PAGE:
The Hidden Truth
Paperback: N pages
Hans G. Schantz
Publisher: CreateSpace Independent Publishing Platform; 1 edition (May 12, 2016)
Kindle: 2028 KB
Publication Date: May 31, 2016)
Complimentary review copy
Available on Amazon
Alternate History YA Thriller
This is a great book to feature this week since it uses as a theme a unique take on book banning. The book is set in an alternate America where Gore won the 2000 election and was killed in the 9/11 attack on the White House. Everything is just slightly different from our world, which is one of my favorite kinds of alternate history stories. For one thing, there is no Google, instead there is a quasi-government Omnitia.
The main character is Peter, a bright High School boy with a pretty cool family in what is basically Sticksville Tennessee. His engineer dad supports his goal of becoming a scientist by giving him a lot of summer homework and self-study. Peter stumbles on an odd discrepancy between what's in an old physics book in the local library and the digital version that Omnitia has on the web. His natural curiosity about this draws him and his family into a dangerous global conspiracy.
Despite this being alternate history - a lot of the historical events really happened in our actual history, as the afterword explains. Also very accurate, from what I gather, are the various techniques that Pete and his computer geek friend Amit use to access the internet anonymously. Quite educational, really.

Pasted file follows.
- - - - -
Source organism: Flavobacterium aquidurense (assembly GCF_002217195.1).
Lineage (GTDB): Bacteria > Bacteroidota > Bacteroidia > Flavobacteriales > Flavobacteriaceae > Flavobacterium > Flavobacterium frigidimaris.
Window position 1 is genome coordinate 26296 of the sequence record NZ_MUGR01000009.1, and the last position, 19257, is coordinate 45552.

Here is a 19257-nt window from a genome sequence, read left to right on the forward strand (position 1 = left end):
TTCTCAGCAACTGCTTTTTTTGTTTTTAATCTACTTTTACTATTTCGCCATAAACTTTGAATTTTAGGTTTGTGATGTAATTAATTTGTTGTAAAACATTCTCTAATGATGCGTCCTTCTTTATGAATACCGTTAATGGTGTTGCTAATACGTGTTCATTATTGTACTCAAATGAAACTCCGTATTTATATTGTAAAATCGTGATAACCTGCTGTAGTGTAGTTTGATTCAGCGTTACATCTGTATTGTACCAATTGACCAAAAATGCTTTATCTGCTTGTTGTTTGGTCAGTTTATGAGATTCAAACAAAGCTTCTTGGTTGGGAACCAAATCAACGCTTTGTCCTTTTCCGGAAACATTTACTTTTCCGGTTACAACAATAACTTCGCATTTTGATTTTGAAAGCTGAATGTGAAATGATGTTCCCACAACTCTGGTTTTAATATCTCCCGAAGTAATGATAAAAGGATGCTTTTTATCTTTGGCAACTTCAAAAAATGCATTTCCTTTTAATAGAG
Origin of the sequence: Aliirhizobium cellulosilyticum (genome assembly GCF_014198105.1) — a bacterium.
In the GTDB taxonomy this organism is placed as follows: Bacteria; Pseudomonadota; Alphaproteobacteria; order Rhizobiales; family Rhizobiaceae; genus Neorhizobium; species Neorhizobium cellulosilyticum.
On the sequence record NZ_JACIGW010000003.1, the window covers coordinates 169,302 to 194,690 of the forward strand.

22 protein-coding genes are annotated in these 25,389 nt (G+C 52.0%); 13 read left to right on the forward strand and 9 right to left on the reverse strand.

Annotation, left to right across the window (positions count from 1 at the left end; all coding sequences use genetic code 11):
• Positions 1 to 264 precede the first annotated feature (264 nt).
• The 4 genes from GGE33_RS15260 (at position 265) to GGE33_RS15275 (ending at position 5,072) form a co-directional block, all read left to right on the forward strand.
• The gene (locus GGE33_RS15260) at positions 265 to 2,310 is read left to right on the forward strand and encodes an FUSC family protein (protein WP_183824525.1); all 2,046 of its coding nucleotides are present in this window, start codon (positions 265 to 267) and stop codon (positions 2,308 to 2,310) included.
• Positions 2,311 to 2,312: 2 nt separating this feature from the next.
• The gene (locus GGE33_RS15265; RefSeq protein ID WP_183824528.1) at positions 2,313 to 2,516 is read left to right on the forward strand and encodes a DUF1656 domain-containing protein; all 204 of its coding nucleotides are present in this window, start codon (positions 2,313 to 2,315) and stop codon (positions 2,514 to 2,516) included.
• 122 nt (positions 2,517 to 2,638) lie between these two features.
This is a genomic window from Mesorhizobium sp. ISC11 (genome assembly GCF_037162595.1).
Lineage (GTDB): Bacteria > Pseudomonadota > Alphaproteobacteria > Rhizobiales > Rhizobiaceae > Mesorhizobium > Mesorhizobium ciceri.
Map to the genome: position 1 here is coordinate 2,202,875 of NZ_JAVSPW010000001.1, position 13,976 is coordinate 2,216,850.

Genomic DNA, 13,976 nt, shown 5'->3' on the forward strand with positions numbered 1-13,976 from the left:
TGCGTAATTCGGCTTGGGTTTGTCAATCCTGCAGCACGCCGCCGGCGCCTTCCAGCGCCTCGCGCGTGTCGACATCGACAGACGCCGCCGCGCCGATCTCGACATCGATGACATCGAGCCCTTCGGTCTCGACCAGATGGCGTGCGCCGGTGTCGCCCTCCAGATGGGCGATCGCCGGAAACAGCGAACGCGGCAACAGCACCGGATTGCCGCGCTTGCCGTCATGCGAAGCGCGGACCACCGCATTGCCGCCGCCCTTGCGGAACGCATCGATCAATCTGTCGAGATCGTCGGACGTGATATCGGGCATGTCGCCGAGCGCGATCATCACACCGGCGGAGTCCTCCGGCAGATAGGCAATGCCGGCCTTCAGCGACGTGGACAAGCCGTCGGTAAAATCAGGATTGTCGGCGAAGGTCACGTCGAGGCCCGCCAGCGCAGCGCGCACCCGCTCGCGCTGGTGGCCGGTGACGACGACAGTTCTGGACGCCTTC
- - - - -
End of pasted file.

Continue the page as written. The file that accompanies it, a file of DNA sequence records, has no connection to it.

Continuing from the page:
I really liked how the main character narrates his story. He feels like a real teen, albeit an exceptionally smart one. He's curious about the world, he's curious about girls, and best of all he isn't angsty. I like how he's a product of his upbringing and environment, and I enjoyed the small-town Tennessee setting with all the old feuds and alliances.
I also liked how the story hums along for a bit and then the plot just rapidly escalates. It gives the reader time to get interested in the alternate setting and intrigued by the mystery before events suddenly take over. Speaking of the mystery, you should know that the story ends with a clear need for a sequel. Let's hope that arrives soon.
The Hidden Truth is different, it's interesting, it's highly readable. It's a clean, exciting read that will have you thinking, and I recommend it to both teens and adults.
Reviewed by VM on September 30, 2016